Chemotherapy for pancreatic cancer

Chemotherapy is one of the main treatments for pancreatic cancer. It uses anti cancer (cytotoxic) drugs to destroy cancer cells. The drugs circulate throughout the body in the bloodstream.

You might have chemotherapy:

  • before surgery (neo adjuvant chemotherapy)
  • after surgery (adjuvant chemotherapy)
  • with radiotherapy (chemoradiotherapy)
  • to relieve symptoms and control the cancer for as long as possible

 Common chemotherapy drugs for pancreatic cancer are:

  • gemcitabine
  • capecitabine
  • fluorouracil (5FU)
  • irinotecan
  • oxaliplatin
  • nab-paclitaxel (Abraxane)
  • cisplatin

You may have one of these drugs or more than one of them together.

When you have chemotherapy

Before surgery

This is called neo adjuvant chemotherapy. If you have a borderline resectable tumour you have chemotherapy before surgery. This means the cancer is right next to a main blood vessel and the surgeons don’t think they can remove all the cancer. 

Giving chemotherapy first may shrink the cancer enough to make surgery possible.

After surgery

This is known as adjuvant chemotherapy. You might have chemotherapy after surgery to lower the risk of the cancer coming back.

You have adjuvant chemotherapy for up to 6 months. It should start within 3 months of having surgery.

With radiotherapy

This is called chemoradiotherapy. Some people might have this before surgery. This is usually as part of a clinical trial Open a glossary item.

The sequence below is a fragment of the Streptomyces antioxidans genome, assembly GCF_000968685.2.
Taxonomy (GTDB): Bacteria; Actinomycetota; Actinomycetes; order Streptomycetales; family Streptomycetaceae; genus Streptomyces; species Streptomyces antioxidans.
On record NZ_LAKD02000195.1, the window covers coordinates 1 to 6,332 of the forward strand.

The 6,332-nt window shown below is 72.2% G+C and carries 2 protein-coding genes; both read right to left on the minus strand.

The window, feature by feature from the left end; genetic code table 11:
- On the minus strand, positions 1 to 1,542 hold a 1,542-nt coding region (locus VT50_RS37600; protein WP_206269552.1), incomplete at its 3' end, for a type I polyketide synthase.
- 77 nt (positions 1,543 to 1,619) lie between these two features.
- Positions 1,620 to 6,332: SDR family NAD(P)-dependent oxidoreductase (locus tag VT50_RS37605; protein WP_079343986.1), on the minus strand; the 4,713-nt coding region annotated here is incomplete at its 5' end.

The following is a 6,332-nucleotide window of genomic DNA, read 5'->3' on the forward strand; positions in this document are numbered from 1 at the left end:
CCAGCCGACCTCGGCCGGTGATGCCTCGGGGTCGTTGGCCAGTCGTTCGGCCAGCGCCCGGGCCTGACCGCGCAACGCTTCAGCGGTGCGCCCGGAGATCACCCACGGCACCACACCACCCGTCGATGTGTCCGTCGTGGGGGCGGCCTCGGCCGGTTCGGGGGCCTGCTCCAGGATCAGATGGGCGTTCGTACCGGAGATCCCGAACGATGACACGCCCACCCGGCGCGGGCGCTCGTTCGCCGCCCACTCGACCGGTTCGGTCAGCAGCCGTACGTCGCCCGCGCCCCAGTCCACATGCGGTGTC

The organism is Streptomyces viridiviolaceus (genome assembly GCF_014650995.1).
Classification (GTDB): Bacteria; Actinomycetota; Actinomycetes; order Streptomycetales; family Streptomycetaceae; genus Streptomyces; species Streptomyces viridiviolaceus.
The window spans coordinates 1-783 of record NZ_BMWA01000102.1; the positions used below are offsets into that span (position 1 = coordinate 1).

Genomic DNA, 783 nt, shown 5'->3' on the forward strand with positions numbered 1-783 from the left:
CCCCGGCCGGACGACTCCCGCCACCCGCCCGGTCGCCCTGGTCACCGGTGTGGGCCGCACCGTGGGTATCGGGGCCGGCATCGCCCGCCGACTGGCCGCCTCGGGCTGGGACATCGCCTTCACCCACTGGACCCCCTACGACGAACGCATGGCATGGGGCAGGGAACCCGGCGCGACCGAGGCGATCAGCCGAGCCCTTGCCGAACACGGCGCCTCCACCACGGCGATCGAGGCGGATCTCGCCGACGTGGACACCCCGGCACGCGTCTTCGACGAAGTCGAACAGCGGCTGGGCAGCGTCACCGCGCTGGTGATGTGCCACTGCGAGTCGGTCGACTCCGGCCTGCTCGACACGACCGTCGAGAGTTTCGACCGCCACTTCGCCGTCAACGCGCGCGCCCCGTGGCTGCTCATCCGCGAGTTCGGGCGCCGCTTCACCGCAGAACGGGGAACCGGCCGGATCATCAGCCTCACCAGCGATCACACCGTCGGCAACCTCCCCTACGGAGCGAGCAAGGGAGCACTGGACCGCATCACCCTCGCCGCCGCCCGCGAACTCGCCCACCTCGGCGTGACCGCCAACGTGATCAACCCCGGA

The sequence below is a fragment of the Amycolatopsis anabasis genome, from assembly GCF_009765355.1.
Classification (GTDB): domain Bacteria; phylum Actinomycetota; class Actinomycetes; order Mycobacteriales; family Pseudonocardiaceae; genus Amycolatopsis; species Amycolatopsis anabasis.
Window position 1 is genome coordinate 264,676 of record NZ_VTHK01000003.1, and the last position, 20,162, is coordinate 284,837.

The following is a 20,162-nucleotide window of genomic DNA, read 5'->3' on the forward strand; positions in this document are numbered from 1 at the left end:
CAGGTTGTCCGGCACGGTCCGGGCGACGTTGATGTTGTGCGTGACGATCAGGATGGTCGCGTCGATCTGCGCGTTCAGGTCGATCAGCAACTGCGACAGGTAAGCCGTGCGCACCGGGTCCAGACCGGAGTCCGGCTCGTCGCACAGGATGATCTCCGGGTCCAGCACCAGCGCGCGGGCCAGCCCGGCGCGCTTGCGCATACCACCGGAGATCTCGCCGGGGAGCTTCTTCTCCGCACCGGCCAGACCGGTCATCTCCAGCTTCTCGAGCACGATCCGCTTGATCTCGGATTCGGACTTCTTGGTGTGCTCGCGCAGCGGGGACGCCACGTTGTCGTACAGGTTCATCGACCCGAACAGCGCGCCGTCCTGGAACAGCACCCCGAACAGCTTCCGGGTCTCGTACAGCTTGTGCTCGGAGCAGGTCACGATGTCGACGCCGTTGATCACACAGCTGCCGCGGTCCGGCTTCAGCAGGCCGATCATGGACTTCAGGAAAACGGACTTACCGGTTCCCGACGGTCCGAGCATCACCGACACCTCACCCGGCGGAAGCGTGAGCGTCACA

People with locally advanced pancreatic cancer may have chemoradiotherapy after a course of chemotherapy. 

To control the cancer for as long as possible

You usually have chemotherapy if the cancer has spread to another part of your body, such as the liver. This is called metastatic pancreatic cancer. This means surgery isn’t possible to remove the cancer. Depending on how well you are, you might have one chemotherapy drug or a combination of chemotherapy drugs.

Unfortunately, chemotherapy doesn't help everyone with pancreatic cancer. Some people will feel better with treatment and some may live longer. But some people having chemotherapy won't get much benefit at all. You might want to consider the benefits and disadvantages of treatment before deciding whether to have it. Your doctor and specialist nurse will talk to you about this.

If the cancer comes back after treatment or continues to grow with treatment

You might be able to have a different treatment if the first treatment isn’t working or the side effects are too bad. This is called second line treatment. Your doctor will discuss with you what options are available to you in this situation.

Types of chemotherapy

For people who are fit, you are most likely to have a drug combination called FOLFIRINOX. FOLFIRINOX is made up of the chemotherapy drugs: